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“Here is Love” (2007)

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“Guardian” (2010)

Vivienne Binns

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“Flapper bedraggled” (2014)

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“Interior construction” (1967)

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“Tower of Babel” (1989)

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Details and diagrams about the Tower of Babel

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“Lino, Canberra and tile formation” (2000)

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“God’s beard 10 drawings in 1 frame” (1990)

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“This space can be rendered both” (1997)

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The food

In keeping with the ethos of the night, some delicious cuisine was on offer with a particularly Middle Eastern touch. So delicious! On the menu was:

  • Chilli tomato prawns served on a bed of rice
  • Fillet of beef on a beetroot puree
  • Middle Eastern chicken served on a bed of tabbouli with a harissa yoghurt
  • Warm roasted pumpkin, feta and quinoa salad
  • Moroccan cauliflower with a sweet potato puree
  • Cauliflower bake
  • Lubieh
  • Sticky date pudding with whipped cream
  • Apple and rhubarb crumble with custard

Plus some wine, beer and a delicious, fruity mocktail that mum picked up with sliced green apple and fresh raspberries

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At the end of the exhibition you can put into practise the art you’ve absorbed and do some creative DIY

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“BINNS + VALAMANESH tosses two of Australia’s heavyweights of contemporary art together and this seemingly unlikely pairing will be an aesthetic adventure into unchartered territory.”

BINNS + VALAMANESH

Casula Powerhouse Arts Centre

This exhibition is FREE and runs until 7 September

Exhibitions are open Monday to Sunday 10.00am – 5.00pm (closed public holidays)

1 Powerhouse Road, Casula, NSW 2170 (Enter via Shepherd Street, Liverpool)

(02) 9824 1121

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George Gittoes: I Witness

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George Gittoes’ I Witness exhibition showcases the first major survey of the artist’s work presented in Australia after a career spanning more than 40 years. This is a completely free exhibition running from 24 May – 27July 2014 at Hazelhurst Regional Gallery & Arts Centre. Big Bear and I went along to the artists talk of the exhibition and also enjoyed a lovely brunch/lunch at the gallery’s café beforehand, which you can read my review on.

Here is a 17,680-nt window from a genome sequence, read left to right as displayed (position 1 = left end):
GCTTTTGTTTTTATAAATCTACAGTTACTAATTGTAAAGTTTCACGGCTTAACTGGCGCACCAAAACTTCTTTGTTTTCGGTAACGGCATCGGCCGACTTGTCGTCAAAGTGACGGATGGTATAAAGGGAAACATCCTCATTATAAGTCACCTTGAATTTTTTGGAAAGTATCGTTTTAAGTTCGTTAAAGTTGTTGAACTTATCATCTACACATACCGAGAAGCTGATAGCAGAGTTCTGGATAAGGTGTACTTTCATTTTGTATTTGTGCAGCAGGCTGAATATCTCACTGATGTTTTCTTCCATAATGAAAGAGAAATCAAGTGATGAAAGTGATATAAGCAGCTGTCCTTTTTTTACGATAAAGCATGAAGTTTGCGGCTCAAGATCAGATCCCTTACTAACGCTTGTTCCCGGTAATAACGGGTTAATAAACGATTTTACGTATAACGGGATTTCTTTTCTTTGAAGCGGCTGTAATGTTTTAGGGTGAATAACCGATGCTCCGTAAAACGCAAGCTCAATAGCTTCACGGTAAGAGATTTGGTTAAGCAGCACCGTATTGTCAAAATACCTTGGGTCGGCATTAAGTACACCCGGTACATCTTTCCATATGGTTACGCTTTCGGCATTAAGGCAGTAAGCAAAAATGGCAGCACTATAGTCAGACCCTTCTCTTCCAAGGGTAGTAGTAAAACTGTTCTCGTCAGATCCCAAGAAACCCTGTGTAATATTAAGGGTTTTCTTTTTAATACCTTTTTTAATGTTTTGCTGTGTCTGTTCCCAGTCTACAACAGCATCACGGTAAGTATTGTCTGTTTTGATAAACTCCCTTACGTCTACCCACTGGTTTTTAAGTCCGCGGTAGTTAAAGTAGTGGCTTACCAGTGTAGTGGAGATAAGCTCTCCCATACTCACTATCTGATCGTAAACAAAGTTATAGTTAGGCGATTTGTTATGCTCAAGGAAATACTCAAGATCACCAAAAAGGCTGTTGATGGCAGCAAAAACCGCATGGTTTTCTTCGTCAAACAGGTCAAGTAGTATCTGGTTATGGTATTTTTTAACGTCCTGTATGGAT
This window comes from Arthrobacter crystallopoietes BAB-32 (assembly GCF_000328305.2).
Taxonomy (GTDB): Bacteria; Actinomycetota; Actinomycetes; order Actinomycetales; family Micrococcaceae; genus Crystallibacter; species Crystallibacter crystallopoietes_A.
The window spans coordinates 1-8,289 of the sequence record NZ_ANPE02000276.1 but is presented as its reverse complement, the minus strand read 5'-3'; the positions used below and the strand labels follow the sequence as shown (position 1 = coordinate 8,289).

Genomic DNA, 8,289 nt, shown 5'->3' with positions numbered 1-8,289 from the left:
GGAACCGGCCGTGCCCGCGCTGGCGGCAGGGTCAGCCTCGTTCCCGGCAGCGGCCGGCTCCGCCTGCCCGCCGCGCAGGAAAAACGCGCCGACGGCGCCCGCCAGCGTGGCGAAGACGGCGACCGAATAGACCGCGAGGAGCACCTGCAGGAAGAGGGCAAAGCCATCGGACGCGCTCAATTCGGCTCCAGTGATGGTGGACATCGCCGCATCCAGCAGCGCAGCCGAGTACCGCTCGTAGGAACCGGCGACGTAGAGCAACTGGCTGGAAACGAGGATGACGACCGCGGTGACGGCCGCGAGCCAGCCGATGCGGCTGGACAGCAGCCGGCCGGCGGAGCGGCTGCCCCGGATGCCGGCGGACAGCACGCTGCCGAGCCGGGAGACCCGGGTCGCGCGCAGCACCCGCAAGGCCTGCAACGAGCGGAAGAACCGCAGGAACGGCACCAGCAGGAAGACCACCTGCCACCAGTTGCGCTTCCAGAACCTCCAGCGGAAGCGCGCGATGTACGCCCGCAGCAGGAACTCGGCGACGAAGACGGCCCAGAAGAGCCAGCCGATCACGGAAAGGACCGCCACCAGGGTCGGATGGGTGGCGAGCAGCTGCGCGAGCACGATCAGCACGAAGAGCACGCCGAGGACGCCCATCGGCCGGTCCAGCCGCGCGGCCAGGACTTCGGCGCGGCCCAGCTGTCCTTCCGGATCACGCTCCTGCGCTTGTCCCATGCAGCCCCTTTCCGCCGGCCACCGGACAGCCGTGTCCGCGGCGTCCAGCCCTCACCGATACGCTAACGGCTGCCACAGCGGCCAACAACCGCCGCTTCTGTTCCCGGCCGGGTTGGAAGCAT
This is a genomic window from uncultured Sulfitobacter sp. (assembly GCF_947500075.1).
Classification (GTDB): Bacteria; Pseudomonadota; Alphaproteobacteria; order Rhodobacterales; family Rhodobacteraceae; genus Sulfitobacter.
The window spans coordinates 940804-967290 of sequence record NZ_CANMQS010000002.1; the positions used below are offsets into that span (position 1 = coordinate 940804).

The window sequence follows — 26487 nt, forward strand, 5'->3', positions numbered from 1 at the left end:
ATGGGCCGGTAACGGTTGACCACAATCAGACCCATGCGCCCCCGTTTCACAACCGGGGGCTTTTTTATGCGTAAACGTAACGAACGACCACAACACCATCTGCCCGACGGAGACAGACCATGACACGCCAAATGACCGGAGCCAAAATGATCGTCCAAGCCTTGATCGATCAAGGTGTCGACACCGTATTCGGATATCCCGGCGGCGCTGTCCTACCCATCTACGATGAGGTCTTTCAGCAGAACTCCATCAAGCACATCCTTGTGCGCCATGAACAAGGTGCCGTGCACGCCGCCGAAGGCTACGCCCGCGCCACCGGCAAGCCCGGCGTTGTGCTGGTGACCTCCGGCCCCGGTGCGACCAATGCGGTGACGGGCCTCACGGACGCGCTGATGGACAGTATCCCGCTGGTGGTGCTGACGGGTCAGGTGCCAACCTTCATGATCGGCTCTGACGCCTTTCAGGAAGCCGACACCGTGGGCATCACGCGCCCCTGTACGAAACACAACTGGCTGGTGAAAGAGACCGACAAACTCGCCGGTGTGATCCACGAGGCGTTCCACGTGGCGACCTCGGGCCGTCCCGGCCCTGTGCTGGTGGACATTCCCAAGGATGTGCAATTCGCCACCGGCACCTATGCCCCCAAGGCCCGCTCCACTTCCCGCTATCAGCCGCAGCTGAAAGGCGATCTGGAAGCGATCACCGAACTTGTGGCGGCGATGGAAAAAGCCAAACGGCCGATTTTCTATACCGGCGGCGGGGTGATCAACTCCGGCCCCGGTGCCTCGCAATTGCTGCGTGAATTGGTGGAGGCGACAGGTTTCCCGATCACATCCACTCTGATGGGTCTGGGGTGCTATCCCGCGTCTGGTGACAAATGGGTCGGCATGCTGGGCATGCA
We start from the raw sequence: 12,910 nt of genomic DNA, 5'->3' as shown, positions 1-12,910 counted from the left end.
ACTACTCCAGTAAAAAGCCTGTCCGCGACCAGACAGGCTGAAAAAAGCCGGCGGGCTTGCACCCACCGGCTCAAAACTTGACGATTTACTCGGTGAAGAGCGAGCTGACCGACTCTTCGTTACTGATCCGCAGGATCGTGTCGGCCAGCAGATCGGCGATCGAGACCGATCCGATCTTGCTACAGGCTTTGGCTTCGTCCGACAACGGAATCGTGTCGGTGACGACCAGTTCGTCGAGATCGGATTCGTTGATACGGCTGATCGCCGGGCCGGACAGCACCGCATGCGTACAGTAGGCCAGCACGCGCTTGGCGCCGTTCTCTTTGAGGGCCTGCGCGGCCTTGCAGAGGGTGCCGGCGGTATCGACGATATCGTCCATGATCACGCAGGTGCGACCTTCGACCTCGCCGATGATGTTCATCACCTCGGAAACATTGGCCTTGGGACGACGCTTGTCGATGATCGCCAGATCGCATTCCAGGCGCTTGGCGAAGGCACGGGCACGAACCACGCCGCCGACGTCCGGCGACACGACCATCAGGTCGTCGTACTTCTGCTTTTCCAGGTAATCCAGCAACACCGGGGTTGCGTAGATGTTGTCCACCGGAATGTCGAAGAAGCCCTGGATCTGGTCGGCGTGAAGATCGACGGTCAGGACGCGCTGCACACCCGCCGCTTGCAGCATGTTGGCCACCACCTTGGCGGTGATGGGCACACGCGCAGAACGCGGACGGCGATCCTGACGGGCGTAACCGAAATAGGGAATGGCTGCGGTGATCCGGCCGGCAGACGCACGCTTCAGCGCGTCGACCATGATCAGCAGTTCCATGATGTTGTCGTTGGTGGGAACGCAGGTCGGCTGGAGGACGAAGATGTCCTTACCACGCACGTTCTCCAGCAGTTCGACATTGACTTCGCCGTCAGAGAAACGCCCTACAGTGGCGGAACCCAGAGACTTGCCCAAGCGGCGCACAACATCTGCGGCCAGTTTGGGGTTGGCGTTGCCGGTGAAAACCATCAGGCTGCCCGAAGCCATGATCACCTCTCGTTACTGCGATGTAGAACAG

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My knowledge of the artist was (unfortunately) pretty sketchy coming into the exhibition. But I did know 2 facts – he was Australian and he was famous! (Yeh, so not great). Thankfully, I walked away from the exhibition with a deeper understanding of not only the artist’s work but also a new perspective on important themes and subjects carried throughout this impressive career of work. The exhibition captures George’s paintings, drawings, films and process diaries and conveys some strikingly shocking and sobering stories. The crux of his work interrogates his experiences of war and conflict, particularly through the areas of Nicaragua and the Philippines in the 1980s, Rwanda, Cambodia and the Middle East during the 1990s, and modern day Pakistan, Iraq and Afghanistan.

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At the opening of the exhibition the artist held a walking tour and talk of his work. Big Bear and I did a quick scan of the exhibition prior to the tour. Walking out I didn’t feel particularly joyous or uplifted, mainly because the subjects are designed to be serious and often graphic and confronting. But it definitely has a way of drawing you out of your inner world for a while and having a decent think about the world around us and what is happening in places so foreign to you.